Terror plot 311.
(photo credit: Elizabeth Williams)
The undercover investigator credited with helping stop two would-be terrorists had sought to begin his New York Police Department career like nearly everyone else — as a rookie patrolman. However when police officials learned he spoke Arabic and noticed his calm demeanor, they soon had other plans for him.
Authorities hailed the undercover officer's work following the arrest Saturday of terror suspects Mohamed Mahmood Alessa and Carlos Eduardo Almonte as they prepared to fly from New York to Egypt and then to Somalia. The New Jersey men appeared briefly in federal court in Newark on Monday on charges they conspired to kill, maim and kidnap persons outside the United States by joining the Somali terror group al-Shabab.
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Alessa, 20, and Almonte, 24, had no contact with Somali terrorists
had no specific terror plot, according to officials and court documents.
undercover officer, while posing as a devout Muslim and circulating
among other men with radical leanings in the New York City area, met the
suspects in 2009 and won their trust, authorities said. He got close
enough to them to secretly record their radical rants about fighting a
holy war here and abroad.
Police officials have said the
undercover officer is in his 20s, is of Egyptian descent and joined the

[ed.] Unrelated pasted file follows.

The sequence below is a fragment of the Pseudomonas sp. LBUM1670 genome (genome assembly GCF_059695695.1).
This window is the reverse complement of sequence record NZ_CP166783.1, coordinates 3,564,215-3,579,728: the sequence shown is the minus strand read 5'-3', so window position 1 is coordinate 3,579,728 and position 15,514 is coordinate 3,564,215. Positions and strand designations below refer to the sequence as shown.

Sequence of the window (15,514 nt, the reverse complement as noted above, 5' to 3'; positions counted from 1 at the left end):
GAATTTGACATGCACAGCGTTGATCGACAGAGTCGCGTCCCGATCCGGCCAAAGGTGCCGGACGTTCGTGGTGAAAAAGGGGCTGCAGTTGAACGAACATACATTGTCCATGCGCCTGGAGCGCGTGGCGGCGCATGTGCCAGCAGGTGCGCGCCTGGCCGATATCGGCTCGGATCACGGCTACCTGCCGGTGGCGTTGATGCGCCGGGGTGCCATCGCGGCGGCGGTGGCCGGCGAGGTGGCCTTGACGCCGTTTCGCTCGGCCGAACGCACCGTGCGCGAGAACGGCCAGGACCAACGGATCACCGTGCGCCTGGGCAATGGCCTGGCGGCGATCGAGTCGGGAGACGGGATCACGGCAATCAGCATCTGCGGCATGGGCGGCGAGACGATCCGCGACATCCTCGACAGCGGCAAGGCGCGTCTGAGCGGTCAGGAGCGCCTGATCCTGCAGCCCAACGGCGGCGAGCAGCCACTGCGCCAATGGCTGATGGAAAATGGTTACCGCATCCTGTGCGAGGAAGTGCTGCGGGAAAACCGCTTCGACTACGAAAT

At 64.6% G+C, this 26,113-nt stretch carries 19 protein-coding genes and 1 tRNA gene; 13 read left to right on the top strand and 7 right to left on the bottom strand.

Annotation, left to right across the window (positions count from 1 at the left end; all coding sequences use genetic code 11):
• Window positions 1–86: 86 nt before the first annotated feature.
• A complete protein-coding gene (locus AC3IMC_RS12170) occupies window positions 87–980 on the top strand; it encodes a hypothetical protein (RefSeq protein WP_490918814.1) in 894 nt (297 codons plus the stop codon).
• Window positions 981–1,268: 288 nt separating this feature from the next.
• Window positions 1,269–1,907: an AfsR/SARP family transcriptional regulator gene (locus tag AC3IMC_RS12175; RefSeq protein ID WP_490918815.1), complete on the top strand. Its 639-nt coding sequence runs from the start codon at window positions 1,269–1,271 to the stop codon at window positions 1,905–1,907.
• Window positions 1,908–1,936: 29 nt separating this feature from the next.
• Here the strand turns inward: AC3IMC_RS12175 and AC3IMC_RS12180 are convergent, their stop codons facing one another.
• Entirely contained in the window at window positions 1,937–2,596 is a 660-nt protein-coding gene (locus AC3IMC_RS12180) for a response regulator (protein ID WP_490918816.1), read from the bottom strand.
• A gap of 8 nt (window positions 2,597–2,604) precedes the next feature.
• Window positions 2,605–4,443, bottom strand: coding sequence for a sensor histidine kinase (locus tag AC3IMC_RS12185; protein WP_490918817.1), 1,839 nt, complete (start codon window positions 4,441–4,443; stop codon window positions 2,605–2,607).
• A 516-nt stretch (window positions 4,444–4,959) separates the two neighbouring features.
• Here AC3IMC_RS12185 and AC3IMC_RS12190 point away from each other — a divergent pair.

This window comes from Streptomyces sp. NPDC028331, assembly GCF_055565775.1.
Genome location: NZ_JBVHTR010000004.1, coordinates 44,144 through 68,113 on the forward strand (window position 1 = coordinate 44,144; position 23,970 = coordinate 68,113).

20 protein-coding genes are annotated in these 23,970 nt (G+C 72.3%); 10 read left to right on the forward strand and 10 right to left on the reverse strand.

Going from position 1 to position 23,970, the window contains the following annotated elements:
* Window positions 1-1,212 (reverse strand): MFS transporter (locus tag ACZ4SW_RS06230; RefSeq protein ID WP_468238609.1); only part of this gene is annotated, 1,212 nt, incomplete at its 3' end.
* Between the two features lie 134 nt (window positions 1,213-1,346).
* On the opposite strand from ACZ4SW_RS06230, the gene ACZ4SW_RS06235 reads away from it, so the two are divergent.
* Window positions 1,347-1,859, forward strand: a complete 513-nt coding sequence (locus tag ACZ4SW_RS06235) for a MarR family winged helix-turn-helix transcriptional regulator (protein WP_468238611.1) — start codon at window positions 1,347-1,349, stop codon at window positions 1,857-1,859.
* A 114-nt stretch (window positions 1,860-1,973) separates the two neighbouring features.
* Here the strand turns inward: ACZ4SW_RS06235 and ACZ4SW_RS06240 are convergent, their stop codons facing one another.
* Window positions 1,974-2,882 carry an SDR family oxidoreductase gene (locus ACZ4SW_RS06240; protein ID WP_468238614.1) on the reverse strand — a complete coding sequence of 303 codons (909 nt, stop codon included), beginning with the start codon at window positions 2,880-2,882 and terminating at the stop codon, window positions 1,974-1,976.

department about five years ago. Capitalizing on the country's most
ethnically diverse crop of recruits, officials screen applications and
single out candidates "suited for deep undercover assignments," NYPD
spokesman Paul Browne said.
The NYPD refuses to say how many of
the undercover officers have been deployed or describe their tactics.
But the 2006 trial of Shahawar Matin Siraj, convicted of plotting to
blow up the Herald Square subway station in Manhattan, gave rare
glimpses into how the department investigates Islamic extremists.
23-year-old undercover detective using his alias, Kamil Pasha,
testified that he was drafted once the NYPD learned
he was born in Bangladesh and could speak Arabic and Urdu. He said
training lasted only a few weeks in 2002 before he got an apartment in
Brooklyn and began attending a mosque there as a "walking camera" for
his police handlers. "I was told to act like a civilian, hang out in the
neighborhood and gather information," he testified.
recounted how he met Siraj at an Islamic bookstore near the mosque. He
claimed that the defendant advocated jihad against the United States for
its support of Israel and argued that targeting both countries for
suicide bombings was justified.
Siraj declared in December 2002
that, "The mission was not complete on 9/11 because it did not hit Wall
Street," the witness said.